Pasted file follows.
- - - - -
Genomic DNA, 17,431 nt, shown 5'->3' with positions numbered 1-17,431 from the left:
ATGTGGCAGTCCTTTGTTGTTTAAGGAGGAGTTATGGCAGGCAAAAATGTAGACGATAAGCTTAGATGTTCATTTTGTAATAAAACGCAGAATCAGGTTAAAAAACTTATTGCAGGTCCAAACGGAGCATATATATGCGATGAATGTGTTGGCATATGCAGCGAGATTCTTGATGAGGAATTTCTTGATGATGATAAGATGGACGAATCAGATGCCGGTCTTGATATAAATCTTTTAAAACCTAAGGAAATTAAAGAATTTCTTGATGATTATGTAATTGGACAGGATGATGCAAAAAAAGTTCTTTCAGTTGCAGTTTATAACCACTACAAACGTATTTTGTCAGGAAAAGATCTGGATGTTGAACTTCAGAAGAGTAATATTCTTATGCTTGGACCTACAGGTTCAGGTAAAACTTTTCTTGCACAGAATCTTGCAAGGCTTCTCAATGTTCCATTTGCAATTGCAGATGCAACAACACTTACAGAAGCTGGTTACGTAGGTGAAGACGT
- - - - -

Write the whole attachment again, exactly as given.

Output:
Genomic DNA, 17,431 nt, shown 5'->3' with positions numbered 1-17,431 from the left:
ATGTGGCAGTCCTTTGTTGTTTAAGGAGGAGTTATGGCAGGCAAAAATGTAGACGATAAGCTTAGATGTTCATTTTGTAATAAAACGCAGAATCAGGTTAAAAAACTTATTGCAGGTCCAAACGGAGCATATATATGCGATGAATGTGTTGGCATATGCAGCGAGATTCTTGATGAGGAATTTCTTGATGATGATAAGATGGACGAATCAGATGCCGGTCTTGATATAAATCTTTTAAAACCTAAGGAAATTAAAGAATTTCTTGATGATTATGTAATTGGACAGGATGATGCAAAAAAAGTTCTTTCAGTTGCAGTTTATAACCACTACAAACGTATTTTGTCAGGAAAAGATCTGGATGTTGAACTTCAGAAGAGTAATATTCTTATGCTTGGACCTACAGGTTCAGGTAAAACTTTTCTTGCACAGAATCTTGCAAGGCTTCTCAATGTTCCATTTGCAATTGCAGATGCAACAACACTTACAGAAGCTGGTTACGTAGGTGAAGACGT